I don’t know the best way to describe this man, but his life was a mess. I’ll call him Joe. He was recently fired from his job, and his wife filed for a divorce with a corresponding restraining order. His children – one was nine years old and the other fifteen – were afraid of him. Simply put, he was an alcoholic and was abusive to his wife and kids.
Joe started drinking alcohol in elementary school by sneaking it when his parents were away from home. Oh, the family went to church and put on a good façade for the community; and most folk thought they were a fine family. Very few people knew the mental and spiritual torment the family was experiencing.
Because they had their own problems, Joe’s parents didn’t learn of his alcohol problem until Joe left home. After Joe’s parents’ messy divorce, his father committed suicide.
As Joe entered adulthood, he prided himself in being able to drink on the job, yet effectively perform his vocational responsibilities. As with so many alcoholics, he thought he was hiding the problem; but his friends, vocational associates, and family were covering for him.
Let me say here: “protecting” the alcoholic is the worst thing anyone can do for him or her: it prevents potential recovery. We shouldn’t condemn the alcoholic, but don’t cover for them.
Joe’s life went from bad to worse. I won’t go into the details, but the police department began building a file on him. Then Joe remembered his dad. Swearing early in life never to be like his father, Joe had, in reality, become just like him. Now, thinking there was nothing left in life for him, Joe found himself considering the same final action: suicide.
He stole a pistol and ammunition, robbed a liquor store (took whiskey and money), and went to a motel in a run-down part of town. Sitting on the edge of the bed with loaded weapon in hand, he thought maybe he should write a note to explain to whoever found him why he did it. Opening the top drawer in the nightstand to get a pen and paper, he became angry when he realized that the cheap motel wouldn’t even provide writing material. But he did see a book in the drawer.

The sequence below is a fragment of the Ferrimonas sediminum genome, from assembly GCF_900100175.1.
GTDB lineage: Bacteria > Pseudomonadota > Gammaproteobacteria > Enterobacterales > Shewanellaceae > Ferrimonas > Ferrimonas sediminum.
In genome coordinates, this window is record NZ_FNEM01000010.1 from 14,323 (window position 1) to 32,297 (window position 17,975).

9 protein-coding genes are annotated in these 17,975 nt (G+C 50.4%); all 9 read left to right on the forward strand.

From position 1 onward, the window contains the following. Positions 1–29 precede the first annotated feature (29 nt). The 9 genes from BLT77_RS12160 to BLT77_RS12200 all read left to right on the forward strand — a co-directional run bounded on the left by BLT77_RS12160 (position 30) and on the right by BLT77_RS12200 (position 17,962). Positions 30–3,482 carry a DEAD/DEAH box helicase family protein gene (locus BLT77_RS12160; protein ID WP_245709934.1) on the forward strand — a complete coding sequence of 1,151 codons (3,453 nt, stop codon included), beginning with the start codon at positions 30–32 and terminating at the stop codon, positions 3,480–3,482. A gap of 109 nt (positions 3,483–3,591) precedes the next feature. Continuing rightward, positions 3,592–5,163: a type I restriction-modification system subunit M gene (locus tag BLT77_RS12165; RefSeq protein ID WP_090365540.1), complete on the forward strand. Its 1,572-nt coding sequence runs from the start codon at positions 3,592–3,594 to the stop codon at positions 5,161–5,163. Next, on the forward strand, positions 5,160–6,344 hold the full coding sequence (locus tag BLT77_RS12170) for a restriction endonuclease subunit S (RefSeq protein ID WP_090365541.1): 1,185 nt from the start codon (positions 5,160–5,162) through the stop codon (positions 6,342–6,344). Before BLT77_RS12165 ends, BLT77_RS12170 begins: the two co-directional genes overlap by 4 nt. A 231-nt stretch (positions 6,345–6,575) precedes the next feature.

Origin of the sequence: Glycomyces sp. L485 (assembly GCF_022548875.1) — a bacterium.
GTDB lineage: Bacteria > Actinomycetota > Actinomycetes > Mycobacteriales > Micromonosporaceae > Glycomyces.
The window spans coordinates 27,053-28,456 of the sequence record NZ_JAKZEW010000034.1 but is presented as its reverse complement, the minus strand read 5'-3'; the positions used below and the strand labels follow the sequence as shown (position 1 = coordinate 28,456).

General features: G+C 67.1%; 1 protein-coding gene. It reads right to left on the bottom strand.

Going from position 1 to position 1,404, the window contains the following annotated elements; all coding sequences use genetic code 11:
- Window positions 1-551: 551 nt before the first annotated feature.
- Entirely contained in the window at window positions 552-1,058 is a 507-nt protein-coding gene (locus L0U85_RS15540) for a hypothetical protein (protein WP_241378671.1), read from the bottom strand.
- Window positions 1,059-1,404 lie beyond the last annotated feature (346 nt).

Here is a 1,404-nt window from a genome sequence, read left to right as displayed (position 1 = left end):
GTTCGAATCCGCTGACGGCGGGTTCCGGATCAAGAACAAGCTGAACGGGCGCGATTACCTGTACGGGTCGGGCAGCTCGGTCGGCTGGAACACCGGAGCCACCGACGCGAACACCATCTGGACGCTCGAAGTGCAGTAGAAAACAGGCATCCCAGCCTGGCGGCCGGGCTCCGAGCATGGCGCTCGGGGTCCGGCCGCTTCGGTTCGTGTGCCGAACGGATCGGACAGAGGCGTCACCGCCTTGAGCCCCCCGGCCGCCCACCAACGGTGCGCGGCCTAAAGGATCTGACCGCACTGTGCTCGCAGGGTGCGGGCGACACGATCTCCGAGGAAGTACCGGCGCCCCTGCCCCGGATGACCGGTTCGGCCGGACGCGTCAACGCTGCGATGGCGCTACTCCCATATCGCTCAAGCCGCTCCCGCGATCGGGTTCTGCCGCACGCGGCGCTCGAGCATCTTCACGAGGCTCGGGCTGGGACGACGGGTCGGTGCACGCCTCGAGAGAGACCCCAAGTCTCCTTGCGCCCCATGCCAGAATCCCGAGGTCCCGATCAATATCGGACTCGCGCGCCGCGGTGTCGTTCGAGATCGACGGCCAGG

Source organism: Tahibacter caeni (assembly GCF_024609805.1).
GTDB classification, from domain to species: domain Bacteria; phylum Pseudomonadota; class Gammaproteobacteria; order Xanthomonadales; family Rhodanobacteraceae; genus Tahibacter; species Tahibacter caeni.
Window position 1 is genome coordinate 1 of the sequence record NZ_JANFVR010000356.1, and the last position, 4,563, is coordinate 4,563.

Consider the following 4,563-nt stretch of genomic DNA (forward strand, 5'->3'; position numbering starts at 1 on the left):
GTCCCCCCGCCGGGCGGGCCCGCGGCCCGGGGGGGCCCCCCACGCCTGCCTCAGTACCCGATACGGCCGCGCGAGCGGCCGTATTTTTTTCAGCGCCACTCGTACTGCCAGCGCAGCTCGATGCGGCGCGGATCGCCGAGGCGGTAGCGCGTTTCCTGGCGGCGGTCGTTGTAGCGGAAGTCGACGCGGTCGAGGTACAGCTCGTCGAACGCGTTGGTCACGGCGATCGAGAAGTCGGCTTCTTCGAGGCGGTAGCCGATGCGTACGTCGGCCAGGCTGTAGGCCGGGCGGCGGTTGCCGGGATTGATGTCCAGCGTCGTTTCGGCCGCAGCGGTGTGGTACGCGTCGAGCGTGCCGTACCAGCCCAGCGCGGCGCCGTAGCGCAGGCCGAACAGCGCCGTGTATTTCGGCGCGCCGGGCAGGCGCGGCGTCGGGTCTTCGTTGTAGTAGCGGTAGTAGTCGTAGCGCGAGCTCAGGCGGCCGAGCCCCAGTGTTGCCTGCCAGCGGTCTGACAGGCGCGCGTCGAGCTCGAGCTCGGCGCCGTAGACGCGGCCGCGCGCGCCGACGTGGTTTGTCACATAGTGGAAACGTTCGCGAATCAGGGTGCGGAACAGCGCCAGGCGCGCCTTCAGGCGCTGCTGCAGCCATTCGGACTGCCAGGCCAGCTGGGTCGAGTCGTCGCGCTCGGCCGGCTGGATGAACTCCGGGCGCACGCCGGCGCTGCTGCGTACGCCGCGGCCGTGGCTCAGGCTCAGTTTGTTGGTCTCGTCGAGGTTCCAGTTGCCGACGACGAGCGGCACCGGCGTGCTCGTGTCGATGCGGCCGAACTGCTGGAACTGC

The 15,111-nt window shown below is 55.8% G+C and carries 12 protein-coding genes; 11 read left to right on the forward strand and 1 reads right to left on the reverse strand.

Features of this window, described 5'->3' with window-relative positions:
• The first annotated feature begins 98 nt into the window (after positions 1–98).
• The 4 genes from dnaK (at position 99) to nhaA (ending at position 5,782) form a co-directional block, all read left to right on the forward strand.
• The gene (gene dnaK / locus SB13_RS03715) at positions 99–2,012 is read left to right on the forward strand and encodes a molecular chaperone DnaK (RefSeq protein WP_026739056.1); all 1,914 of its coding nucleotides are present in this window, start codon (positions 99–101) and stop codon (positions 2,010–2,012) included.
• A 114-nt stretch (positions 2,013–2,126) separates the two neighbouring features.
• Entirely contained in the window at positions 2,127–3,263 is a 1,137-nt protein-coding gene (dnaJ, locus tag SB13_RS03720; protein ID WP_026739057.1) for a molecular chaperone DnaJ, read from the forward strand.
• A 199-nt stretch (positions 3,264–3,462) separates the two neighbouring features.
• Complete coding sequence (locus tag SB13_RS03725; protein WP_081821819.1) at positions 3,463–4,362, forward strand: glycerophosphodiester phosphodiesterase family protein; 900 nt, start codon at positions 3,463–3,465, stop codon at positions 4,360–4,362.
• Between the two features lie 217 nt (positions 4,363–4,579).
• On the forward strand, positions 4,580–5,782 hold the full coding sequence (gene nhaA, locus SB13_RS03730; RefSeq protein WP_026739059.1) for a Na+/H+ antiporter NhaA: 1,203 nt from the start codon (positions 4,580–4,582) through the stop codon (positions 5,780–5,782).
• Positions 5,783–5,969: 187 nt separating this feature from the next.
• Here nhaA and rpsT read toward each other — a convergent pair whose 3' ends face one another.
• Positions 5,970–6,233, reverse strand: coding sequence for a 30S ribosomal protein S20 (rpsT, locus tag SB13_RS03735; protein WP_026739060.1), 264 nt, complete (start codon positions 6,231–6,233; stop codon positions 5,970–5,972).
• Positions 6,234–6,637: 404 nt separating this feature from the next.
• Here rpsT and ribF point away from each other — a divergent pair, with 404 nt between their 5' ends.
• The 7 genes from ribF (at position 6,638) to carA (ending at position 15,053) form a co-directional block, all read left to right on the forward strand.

Curiosity prompted him to look into the book before killing himself, so he picked it up to see what it was about. The title on the cover said, “Holy Bible”, and there was a round logo on the bottom with the words, “Placed by The Gideons.”
“Who are they?” Joe wondered as he opened the Bible. It seemed to fall open to the Gospel of John, and Joe began reading something he had never read before: “In the beginning was the Word; the Word was with God, and the Word was God.” Joe wondered who the Word was, so he kept reading. Verse fourteen started with, “And the Word became flesh and dwelt among us….”
This was all new to Joe. Having nothing to lose, he decided to read a lot more before ending his miserable existence. By the time Joe had finished reading the Gospel of John, it was getting light outside and tears were running down his face. Something was happening inside of him. He blurted out, “Do you love me, Jesus?” No Answer.
Hiding the firearm, Joe called a local church. “There’s probably no one there to answer my questions” he muttered to himself. But amazingly, the pastor answered the phone. After listening for several minutes, the pastor invited Joe to breakfast. Time with the pastor lasted through lunch and into dinner. Joe finally met someone who could answer many of the questions he had asked for most of his life.
Because of that Gideon Bible, Joe reached out for help.
At thirty-eight years of age, Joe was introduced to Jesus Christ and Joe’s torment was over. Don’t misunderstand: he still had many issues to face and reconcile; but the pastor promised to walk with him every step of the way if Joe would give him the gun and whisky, and permit him to call the police. Joe did, and his healing began.
God’s word in that Bible, backed up by someone who cared, saved Joe’s life. This is only one of many thousands of real-life examples of how the Lord saves and changes lives.
If you are facing frustration, misery, and confusion, don’t end your life. Instead, start a new life with the One Who loves you and died for you. Turn to Jesus. He might not solve all your problems, but He can guide you and help you do what’s necessary to solve them. And find a Christ-honoring friend who can lead you in the right direction.
Your future doesn’t need to look bleak – it can look bright.